Hi Freya - so glad to see you as well! It has been a very long time. I kind of got caught up in raising my beautiful malamute puppies and life got a bit crazy. You are right though, any time we have with our beloved pets is worth the ride and it is always too short in terms of OUR time I find. I have loved so many and lost so many and not sure why this one hit me so hard but he was just special. I'm so sorry for your losses. That's what I tell myself all the time - people lose pets a lot younger than I lost Griff and to tragedies and just plain senselessness, like people kidnapping your pet. Heartbreaking! I will think good thoughts about your baby out there living a good life - and I still hope and pray that Griffin is running somewhere waiting for me 'on the other side' one of these days. If not, I have so many happy memories and you are right - even through tears, he still makes me smile every single time! Hugs to you and best wishes!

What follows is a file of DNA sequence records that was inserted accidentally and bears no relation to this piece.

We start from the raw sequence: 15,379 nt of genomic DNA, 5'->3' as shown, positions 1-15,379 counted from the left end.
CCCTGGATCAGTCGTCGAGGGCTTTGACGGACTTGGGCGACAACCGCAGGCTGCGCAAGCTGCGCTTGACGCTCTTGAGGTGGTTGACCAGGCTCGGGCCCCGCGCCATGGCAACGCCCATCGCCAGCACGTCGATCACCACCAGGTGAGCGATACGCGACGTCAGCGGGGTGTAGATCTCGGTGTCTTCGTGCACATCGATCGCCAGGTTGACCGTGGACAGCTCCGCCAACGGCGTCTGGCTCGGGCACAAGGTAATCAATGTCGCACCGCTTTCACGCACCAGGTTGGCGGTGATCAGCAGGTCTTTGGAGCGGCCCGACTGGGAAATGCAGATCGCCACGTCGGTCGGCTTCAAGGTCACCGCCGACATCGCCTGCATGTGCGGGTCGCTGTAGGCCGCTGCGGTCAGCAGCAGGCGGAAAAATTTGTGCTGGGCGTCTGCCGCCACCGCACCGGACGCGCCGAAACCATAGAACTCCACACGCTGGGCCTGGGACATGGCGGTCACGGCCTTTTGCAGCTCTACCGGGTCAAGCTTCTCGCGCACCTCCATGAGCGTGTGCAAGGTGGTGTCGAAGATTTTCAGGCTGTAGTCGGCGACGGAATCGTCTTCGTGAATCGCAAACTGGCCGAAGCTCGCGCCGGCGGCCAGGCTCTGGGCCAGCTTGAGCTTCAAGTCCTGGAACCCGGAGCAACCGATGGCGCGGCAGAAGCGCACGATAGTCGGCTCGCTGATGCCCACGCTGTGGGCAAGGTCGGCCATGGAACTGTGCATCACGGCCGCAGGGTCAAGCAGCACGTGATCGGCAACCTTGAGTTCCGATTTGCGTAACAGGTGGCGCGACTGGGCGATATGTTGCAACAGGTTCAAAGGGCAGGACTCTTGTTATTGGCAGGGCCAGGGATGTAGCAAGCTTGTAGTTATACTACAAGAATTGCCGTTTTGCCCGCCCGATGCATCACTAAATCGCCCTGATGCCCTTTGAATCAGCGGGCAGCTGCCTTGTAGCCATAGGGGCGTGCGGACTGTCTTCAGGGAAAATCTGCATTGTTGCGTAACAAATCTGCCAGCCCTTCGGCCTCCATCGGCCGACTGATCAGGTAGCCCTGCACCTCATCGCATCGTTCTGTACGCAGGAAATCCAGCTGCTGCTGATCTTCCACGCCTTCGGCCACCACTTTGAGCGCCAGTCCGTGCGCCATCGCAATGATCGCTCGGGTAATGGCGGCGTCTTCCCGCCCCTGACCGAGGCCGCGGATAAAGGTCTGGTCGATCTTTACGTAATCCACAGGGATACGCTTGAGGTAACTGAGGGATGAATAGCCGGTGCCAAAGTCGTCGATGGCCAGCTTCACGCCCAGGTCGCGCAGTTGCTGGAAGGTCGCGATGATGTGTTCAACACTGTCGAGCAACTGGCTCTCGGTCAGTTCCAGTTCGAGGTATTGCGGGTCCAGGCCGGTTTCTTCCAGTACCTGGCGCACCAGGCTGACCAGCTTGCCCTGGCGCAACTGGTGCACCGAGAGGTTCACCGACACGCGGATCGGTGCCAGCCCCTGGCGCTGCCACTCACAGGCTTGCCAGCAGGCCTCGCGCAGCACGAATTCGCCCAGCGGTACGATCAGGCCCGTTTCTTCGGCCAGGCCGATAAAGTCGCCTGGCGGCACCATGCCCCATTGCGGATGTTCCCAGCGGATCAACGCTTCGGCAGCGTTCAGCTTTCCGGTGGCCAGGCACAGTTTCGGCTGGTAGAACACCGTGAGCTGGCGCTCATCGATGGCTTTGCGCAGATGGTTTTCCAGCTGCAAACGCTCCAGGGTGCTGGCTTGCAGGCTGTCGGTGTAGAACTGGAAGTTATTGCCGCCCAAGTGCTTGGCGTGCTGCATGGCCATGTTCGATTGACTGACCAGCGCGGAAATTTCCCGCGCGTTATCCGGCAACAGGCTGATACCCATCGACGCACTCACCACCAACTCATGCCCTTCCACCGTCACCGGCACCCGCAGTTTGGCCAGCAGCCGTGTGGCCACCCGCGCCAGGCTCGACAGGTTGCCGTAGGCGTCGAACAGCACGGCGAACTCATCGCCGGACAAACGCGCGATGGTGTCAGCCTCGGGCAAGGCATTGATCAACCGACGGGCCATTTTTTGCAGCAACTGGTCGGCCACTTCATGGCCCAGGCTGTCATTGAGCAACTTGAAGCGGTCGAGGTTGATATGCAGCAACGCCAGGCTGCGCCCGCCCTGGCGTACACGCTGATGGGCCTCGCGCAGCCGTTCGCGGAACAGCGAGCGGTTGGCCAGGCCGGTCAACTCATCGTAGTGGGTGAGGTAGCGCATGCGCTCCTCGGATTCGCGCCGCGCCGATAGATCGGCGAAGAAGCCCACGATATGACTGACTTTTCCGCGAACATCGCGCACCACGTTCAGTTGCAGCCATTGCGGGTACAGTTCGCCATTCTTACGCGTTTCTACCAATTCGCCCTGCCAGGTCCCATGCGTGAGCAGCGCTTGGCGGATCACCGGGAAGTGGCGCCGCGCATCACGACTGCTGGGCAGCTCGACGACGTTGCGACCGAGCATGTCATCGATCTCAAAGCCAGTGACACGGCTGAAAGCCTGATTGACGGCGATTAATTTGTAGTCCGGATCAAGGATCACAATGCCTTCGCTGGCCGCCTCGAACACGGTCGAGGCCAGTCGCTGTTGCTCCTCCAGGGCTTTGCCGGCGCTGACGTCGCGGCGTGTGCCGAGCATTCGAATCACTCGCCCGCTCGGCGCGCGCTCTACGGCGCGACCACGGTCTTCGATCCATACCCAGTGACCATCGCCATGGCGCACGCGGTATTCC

• Freya Cesare profile image

      Freya Cesare 2 months ago from Borneo Island, Indonesia

      Hello, Audrey. It's been a long time. How are you there? Your Griffin sounds amazing. He was lucky to able to meet you and loved by you. And you were lucky that you able to had him in your life.

      This story I can relate. I lost 3 cats along the way. 1 from an accident at only 1 year old. The other one from sickness at 7 months old only. And the last one just got kidnapped along with her best friend a few months ago at the age of 5. I'm still grieving. I already lost all hope to be able to find her, but in my thought, I keep saying, it's fortunate she still alive somewhere if it still able to be considered as luck.